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Children Account for More New COVID-19 Cases as the Pandemic Rolls On – Inside School Research

Children are less likely to catch the coronavirus than adults and tend to have less severe symptoms if they do get infected. But as more people get tested and researchers learn more about COVID-19, children’s vulnerability to the virus is becoming more apparent.

A study published Tuesday in the journal Pediatrics finds there have been more than a half million children diagnosed with COVID-19 as of Sept. 10, a rate of 729 cases per 100,000 children. Researchers from the American Academy of Pediatrics and the Children’s Hospital Association analyzed coronavirus case data from April to September from 49 state health

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‘Black Lives Matter at School’ — a new book on anti-racist work in education

By Brian Jones

The Black Lives Matter at School movement is a new phase of a long struggle to transform the conditions of teaching and learning for Black students in this country. Black parents, teachers, and students have not just been the object of historic educational battles (either wrongfully denied opportunities or grateful recipients of them) but have been leading the fight. By entering this struggle, you are joining a stream of historic activism and advocacy, led by Black people, for justice in schooling. All the moralizing about whether Black people “value” education falls apart in the face of their

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Pandemic Learning Loss Heavier in Math Than Reading This Fall, but Questions Remain – Inside School Research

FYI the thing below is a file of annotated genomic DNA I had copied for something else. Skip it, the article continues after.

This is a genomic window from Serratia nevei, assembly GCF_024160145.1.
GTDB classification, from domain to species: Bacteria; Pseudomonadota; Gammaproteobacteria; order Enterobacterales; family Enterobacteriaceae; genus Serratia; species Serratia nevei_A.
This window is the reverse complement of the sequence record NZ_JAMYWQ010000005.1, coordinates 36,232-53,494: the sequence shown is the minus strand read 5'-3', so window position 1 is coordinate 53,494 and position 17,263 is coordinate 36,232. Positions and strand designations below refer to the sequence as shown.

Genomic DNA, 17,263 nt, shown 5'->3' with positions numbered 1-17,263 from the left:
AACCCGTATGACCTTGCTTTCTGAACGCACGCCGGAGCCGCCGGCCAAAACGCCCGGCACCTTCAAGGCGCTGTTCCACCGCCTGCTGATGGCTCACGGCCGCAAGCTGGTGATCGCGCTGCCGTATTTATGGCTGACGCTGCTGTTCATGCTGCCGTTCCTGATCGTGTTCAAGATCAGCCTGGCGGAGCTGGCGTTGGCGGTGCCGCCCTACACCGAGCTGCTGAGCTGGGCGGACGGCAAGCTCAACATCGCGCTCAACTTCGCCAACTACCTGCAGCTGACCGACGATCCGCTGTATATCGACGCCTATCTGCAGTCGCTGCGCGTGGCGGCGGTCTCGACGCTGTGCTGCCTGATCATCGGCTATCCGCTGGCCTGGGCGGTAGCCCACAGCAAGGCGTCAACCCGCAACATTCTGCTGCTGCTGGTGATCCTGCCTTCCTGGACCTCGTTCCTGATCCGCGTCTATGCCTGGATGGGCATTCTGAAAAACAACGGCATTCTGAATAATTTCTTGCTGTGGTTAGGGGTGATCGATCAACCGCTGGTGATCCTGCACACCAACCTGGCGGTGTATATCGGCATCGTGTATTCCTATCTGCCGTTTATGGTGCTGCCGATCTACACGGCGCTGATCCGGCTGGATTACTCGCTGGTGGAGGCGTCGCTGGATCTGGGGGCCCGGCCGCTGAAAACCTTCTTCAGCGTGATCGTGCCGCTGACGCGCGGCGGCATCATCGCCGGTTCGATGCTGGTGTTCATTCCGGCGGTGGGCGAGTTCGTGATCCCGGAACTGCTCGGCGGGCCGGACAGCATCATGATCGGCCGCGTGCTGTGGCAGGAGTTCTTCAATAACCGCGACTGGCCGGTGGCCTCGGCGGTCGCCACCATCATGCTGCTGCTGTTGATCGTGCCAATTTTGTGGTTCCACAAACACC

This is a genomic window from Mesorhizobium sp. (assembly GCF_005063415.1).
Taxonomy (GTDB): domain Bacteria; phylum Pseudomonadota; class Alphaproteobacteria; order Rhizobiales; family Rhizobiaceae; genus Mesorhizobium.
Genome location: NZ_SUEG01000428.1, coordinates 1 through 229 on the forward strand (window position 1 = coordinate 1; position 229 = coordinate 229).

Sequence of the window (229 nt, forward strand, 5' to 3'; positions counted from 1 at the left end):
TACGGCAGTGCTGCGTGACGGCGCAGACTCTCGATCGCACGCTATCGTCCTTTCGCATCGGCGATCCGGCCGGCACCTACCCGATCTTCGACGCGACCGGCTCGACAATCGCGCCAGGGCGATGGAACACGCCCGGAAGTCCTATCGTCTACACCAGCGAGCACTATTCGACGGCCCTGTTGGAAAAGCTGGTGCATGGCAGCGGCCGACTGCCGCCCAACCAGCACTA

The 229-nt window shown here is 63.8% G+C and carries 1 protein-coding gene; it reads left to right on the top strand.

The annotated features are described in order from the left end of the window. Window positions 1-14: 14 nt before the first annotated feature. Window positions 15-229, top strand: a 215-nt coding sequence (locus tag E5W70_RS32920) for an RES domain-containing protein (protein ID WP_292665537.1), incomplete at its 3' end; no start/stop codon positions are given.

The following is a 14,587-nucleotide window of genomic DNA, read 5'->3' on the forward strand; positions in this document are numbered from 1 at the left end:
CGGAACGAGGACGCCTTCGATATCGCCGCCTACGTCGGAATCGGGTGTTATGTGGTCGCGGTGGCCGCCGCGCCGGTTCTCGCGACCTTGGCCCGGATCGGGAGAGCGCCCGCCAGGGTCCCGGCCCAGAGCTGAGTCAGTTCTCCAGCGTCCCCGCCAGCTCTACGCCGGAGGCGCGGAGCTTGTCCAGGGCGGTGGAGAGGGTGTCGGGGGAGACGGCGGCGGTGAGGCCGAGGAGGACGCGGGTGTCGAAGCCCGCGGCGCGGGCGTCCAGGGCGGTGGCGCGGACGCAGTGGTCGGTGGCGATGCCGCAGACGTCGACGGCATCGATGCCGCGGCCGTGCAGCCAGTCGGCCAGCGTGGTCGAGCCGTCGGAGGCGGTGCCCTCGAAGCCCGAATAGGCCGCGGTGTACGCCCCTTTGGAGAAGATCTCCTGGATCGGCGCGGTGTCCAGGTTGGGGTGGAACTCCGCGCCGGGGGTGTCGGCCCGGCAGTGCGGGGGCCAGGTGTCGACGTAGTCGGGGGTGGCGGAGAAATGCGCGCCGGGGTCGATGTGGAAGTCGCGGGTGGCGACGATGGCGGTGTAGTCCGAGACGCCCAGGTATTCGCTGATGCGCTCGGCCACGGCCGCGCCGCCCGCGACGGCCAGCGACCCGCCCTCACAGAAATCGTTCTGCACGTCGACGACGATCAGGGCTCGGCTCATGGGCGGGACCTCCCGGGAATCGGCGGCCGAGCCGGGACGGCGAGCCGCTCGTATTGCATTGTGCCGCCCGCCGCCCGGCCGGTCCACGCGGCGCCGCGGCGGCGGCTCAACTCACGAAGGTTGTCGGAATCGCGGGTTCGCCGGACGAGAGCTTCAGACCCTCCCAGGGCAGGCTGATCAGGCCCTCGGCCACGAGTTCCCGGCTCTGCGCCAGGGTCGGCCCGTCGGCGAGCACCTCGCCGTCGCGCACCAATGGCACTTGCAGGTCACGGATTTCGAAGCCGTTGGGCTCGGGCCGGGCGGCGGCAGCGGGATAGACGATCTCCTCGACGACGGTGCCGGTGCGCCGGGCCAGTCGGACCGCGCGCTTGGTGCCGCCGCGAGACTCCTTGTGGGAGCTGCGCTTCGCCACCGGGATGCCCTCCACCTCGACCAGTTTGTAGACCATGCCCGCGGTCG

Early test results this fall confirm that the pandemic has taken a toll on students’ academic growth, particularly in math. But a new study from the Northwest Evaluation Association suggests we still lack a clear picture of the most vulnerable students.

In a new study released today, NWEA researchers found more than 4.4 million students in grades 3-8 who participated in NWEA’s MAP Growth test this fall performed about on par in reading, but 5 to 10 percentile points lower in math, compared to their peers in fall 2019. That means a student who performed at the average in

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The fate of Ruby Bridges’ historic school in New Orleans

Bridges eventually graduated from high school, worked and became a civil rights activist, forming the Ruby Bridges Foundation in 1999 to fight racism and promote tolerance. She lives with her husband and four sons in New Orleans.

But what happened to William Frantz Elementary School? That’s what this post details, written by Connie L. Schaffer, associate professor of teacher education at the University of Nebraska at Omaha; Martha Graham Viator, associate professor emeritus of education at Rowan University; and Meg White, associate professor of education at Stockton University.

This appeared on the Conversation website, a nonprofit, independent news